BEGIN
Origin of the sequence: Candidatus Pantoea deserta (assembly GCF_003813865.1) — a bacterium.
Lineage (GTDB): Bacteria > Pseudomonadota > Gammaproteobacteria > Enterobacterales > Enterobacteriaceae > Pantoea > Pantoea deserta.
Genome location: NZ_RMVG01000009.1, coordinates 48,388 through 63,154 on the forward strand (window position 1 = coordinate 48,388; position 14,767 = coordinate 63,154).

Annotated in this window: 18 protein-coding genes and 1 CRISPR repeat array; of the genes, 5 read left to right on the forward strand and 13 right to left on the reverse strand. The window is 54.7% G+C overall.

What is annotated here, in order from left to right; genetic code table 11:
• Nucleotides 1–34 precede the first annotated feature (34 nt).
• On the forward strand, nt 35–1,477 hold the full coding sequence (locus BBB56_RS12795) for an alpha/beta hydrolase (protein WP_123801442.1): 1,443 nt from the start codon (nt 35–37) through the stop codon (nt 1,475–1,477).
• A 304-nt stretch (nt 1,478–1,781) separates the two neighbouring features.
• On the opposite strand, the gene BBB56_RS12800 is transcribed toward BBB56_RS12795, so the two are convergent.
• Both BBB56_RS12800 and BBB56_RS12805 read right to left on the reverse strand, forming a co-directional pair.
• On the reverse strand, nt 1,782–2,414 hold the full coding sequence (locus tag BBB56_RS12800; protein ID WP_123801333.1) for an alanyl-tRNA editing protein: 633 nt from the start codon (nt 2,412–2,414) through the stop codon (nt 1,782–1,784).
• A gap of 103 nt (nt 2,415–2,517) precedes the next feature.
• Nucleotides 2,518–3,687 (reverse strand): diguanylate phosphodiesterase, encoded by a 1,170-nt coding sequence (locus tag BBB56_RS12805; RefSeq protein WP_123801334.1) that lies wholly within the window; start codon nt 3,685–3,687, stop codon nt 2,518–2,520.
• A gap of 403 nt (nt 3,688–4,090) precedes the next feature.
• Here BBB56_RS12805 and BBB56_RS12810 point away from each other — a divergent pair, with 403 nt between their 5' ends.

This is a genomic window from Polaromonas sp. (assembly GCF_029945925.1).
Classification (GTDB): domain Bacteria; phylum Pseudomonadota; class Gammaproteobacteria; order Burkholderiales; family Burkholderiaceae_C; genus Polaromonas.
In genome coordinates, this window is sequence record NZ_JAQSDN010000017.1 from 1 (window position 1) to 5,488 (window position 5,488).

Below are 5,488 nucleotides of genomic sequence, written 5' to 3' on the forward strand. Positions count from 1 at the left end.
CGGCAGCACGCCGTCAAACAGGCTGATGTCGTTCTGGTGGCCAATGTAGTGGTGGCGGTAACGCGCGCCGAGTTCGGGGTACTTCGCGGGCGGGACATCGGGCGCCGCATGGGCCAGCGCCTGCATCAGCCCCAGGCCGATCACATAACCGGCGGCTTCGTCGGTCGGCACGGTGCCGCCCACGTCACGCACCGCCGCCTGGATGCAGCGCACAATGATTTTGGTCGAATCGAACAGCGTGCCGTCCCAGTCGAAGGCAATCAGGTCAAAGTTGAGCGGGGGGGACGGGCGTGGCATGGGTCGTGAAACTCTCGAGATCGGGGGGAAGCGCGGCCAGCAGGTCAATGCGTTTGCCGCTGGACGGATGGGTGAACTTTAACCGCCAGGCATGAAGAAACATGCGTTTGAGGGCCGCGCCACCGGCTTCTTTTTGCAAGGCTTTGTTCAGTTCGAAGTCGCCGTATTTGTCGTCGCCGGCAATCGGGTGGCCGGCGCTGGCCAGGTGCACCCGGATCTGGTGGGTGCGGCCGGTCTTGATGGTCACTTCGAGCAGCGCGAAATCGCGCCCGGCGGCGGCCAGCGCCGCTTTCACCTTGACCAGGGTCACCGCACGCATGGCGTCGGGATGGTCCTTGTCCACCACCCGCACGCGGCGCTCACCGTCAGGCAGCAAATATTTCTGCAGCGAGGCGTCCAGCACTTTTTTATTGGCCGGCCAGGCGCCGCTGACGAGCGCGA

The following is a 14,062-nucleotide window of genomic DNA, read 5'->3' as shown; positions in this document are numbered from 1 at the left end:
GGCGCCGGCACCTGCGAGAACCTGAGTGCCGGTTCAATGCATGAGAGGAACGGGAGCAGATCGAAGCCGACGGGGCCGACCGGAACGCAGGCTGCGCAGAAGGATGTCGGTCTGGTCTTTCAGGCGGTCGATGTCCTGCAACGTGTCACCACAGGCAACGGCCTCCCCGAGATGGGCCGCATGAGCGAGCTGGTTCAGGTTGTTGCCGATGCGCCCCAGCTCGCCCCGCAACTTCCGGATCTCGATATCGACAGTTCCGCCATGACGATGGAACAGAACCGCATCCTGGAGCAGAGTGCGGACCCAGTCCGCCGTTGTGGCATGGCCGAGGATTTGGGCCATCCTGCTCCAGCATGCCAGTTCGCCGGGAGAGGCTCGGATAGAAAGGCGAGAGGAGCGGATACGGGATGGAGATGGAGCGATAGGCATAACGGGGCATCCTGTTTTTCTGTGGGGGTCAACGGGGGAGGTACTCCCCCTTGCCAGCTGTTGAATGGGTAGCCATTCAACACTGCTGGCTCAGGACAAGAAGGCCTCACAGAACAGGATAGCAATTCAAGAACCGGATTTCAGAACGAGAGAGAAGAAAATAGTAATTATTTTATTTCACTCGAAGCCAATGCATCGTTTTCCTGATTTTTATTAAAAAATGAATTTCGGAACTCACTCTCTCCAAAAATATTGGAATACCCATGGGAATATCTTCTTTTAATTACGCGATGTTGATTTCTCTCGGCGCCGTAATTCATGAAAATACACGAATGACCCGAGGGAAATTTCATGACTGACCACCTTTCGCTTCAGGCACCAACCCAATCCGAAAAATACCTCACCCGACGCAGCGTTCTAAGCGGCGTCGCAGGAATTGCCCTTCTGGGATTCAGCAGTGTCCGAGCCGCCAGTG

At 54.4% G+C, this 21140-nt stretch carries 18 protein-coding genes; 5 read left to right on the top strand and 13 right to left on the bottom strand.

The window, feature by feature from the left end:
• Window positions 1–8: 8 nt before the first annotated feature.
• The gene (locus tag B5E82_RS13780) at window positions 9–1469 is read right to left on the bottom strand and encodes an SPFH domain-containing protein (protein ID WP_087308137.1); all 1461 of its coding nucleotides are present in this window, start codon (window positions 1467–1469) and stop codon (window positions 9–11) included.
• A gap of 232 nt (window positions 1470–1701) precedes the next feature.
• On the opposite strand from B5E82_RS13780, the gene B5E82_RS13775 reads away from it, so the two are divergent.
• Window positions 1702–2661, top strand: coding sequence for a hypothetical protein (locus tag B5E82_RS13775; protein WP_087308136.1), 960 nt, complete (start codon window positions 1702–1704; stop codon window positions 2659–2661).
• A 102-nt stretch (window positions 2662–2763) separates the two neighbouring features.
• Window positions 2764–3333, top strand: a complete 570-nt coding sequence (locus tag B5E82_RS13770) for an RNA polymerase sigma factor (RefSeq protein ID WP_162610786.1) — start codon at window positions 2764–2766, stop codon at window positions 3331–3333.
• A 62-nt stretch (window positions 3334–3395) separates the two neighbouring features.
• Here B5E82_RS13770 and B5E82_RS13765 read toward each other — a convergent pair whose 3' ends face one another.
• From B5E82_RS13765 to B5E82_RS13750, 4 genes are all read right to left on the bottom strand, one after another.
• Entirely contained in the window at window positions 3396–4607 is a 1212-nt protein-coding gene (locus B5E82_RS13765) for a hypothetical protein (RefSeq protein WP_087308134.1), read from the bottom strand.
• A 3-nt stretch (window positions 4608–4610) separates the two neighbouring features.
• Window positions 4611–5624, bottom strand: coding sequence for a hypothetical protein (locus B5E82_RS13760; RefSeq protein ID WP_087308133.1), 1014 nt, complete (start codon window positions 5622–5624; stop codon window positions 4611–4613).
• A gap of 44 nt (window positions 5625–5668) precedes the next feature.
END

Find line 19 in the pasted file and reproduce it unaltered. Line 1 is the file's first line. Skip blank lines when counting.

Below are 5,488 nucleotides of genomic sequence, written 5' to 3' on the forward strand. Positions count from 1 at the left end.